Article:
Duquesne Law Review


R. W. M. Dias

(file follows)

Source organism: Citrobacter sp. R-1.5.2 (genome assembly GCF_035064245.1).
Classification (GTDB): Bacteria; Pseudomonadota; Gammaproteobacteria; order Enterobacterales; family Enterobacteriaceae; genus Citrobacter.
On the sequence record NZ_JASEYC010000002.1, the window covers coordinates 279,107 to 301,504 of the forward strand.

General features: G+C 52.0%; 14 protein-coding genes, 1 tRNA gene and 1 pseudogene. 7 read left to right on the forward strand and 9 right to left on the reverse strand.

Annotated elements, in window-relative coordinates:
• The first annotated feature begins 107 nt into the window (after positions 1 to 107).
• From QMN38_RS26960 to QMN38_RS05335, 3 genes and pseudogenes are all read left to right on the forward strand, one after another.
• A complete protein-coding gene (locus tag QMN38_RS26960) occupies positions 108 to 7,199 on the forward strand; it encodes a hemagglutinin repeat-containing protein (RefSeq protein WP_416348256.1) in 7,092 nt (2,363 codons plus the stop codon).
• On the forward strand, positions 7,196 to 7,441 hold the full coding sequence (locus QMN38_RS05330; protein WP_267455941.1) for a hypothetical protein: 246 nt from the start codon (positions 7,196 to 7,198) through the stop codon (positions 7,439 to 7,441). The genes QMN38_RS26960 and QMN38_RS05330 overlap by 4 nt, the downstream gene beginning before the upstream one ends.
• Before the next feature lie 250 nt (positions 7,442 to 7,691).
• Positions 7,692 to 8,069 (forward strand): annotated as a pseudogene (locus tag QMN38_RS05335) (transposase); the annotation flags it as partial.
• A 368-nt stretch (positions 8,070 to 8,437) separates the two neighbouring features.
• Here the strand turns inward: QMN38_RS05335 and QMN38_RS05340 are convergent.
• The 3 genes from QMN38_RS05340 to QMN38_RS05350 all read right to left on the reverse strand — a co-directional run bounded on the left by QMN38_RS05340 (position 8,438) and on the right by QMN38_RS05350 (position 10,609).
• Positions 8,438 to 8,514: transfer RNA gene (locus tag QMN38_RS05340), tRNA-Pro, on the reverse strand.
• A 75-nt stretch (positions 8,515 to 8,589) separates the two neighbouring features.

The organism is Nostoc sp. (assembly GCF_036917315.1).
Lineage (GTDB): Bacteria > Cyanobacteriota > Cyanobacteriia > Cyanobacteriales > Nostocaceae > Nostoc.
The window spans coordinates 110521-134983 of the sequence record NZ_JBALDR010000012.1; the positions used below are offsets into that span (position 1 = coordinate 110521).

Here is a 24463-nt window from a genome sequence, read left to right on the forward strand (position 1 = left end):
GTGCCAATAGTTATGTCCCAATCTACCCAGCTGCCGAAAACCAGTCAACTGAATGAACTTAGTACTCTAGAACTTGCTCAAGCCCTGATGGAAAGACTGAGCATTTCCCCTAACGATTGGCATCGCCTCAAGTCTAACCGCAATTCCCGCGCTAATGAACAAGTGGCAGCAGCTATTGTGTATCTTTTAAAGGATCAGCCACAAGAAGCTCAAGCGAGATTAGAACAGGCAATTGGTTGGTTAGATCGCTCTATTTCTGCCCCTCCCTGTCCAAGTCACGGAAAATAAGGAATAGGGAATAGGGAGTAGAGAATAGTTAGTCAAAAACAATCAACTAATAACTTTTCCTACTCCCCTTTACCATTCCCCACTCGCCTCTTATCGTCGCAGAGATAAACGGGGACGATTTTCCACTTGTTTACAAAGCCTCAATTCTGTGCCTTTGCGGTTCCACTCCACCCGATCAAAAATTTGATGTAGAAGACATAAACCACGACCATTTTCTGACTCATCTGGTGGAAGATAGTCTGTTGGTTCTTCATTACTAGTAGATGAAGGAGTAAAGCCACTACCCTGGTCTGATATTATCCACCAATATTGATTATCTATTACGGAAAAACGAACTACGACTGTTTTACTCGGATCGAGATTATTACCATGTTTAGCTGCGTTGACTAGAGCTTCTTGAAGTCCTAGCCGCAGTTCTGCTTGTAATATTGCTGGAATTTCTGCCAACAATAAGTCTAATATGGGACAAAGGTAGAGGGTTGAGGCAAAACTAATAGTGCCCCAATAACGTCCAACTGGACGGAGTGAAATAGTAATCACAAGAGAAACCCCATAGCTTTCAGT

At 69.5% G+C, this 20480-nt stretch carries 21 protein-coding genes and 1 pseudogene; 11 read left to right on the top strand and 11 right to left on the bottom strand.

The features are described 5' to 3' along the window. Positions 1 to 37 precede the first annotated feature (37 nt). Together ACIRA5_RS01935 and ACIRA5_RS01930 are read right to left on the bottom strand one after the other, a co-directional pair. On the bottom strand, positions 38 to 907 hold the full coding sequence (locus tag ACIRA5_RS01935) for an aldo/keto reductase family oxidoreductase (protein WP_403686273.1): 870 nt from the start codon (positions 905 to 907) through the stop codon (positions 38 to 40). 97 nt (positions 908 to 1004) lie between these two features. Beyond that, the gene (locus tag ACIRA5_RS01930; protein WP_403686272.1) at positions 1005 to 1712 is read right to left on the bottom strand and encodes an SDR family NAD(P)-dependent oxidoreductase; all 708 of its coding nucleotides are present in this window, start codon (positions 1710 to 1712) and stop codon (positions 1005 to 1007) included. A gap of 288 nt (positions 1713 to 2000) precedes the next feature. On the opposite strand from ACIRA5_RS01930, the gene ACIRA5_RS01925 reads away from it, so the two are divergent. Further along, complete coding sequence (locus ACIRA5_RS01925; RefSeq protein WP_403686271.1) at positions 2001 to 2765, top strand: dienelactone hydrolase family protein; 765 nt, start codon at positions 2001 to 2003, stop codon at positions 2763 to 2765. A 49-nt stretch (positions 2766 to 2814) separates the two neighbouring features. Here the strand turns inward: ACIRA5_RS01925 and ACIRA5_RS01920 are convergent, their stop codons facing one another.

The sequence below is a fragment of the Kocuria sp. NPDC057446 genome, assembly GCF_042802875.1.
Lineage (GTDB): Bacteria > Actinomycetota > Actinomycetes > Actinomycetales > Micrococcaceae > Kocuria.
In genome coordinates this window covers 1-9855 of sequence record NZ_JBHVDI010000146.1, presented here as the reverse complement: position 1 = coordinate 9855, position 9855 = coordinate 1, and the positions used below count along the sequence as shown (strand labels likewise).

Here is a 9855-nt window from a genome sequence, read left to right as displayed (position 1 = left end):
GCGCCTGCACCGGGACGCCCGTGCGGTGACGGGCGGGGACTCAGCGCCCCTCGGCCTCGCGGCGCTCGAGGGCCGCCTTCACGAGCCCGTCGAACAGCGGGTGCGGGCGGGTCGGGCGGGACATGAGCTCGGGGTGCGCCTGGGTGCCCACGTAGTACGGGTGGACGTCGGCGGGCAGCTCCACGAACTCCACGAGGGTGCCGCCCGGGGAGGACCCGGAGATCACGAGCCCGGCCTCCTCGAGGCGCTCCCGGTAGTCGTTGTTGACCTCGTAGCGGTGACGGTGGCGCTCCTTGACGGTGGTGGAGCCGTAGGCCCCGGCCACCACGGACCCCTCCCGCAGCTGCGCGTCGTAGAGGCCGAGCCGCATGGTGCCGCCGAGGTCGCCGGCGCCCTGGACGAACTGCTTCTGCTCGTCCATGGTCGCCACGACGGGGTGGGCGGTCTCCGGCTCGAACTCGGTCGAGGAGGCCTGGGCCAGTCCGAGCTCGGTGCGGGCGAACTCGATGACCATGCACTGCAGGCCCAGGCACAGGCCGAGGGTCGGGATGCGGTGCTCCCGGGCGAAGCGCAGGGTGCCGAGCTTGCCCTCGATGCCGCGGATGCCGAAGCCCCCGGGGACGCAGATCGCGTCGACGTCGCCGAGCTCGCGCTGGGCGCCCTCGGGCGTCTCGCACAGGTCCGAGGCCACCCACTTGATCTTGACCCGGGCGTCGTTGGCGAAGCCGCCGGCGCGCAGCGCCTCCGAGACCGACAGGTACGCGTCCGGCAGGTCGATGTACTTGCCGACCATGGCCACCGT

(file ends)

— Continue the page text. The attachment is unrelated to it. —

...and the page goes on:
"Source" and "source material" of law is the subject-matter of this collection of some of Professor Helen Silving's papers.' It should be remarked at the outset that these papers should have been revised so as to take account of recent writings, without which the book wears a dated air. For instance, no mention is made of Karl N. Llewellyn's The Common Law Tradition, which ought to find a place in any discussion of statute and precedent; instead there are references to his Bramble Bush, published in 1930, which he himself regarded as a tour de force of youth. Nor, more seriously, is there any allusion to Lon L. Fuller's The Morality of Law without which any discussion of natural law is incomplete.

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